Genuine amitochondriate eukaryotes have never been found and rapid, explosive, adaptive periods characteristic of symbiogenetic models explain this. Many of the new, almost universally conserved, eukaryotic features can be understood in light of rapid reciprocal adjustments to new evolutionary pressures during the merging process (e.g. mitochondrial genome reduction, peroxisomes, the nucleus, and meiotic sex).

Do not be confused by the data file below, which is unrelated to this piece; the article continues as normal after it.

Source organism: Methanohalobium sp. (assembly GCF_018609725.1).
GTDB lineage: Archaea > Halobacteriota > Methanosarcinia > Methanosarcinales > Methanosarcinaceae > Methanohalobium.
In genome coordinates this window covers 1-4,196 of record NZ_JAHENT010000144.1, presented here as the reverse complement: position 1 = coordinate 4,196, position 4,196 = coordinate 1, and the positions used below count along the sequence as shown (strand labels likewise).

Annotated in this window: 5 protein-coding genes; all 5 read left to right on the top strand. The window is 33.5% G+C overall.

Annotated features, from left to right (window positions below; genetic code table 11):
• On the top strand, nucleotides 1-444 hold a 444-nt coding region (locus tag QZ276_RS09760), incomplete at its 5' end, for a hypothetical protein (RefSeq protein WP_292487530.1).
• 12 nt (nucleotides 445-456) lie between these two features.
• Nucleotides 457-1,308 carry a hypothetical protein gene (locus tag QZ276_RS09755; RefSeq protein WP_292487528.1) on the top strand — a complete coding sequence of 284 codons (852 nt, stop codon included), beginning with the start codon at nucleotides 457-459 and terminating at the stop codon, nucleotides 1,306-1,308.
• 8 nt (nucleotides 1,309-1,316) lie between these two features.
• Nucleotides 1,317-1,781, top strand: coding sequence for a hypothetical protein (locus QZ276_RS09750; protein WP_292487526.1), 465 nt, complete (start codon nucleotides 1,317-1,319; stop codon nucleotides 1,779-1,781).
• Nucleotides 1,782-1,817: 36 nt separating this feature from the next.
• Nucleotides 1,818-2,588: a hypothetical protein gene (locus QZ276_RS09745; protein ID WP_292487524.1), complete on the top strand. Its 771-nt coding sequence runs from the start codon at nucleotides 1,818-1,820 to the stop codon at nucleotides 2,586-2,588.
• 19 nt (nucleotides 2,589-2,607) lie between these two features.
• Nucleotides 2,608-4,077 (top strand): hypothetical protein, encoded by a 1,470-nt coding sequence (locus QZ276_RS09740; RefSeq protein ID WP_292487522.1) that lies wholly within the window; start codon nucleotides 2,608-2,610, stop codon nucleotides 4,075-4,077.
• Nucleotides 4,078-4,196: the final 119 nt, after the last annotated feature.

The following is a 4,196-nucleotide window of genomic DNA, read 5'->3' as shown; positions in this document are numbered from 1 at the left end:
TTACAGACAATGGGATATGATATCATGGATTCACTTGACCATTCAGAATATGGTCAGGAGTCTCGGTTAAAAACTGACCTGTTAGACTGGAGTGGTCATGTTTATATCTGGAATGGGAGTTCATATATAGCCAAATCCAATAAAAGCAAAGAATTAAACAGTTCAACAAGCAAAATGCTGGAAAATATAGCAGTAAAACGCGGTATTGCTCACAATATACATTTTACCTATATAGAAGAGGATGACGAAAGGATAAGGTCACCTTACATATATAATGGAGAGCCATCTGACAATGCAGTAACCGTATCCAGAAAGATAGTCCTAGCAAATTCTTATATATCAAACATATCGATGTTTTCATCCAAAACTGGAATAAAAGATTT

Symbiogenesis allows these "expensive" eukaryotic inventions (thanks to efficient ATP generation by nascent mitochondria) to evolve "in reaction to" enhanced internal ROS formation. The synergistic combination of these two driving forces (ATP and ROS) helps explain the rapid evolution of eukaryotes.
Dr. Dave Speijer works at the Amsterdam Academic Medical Centre and University of Amsterdam.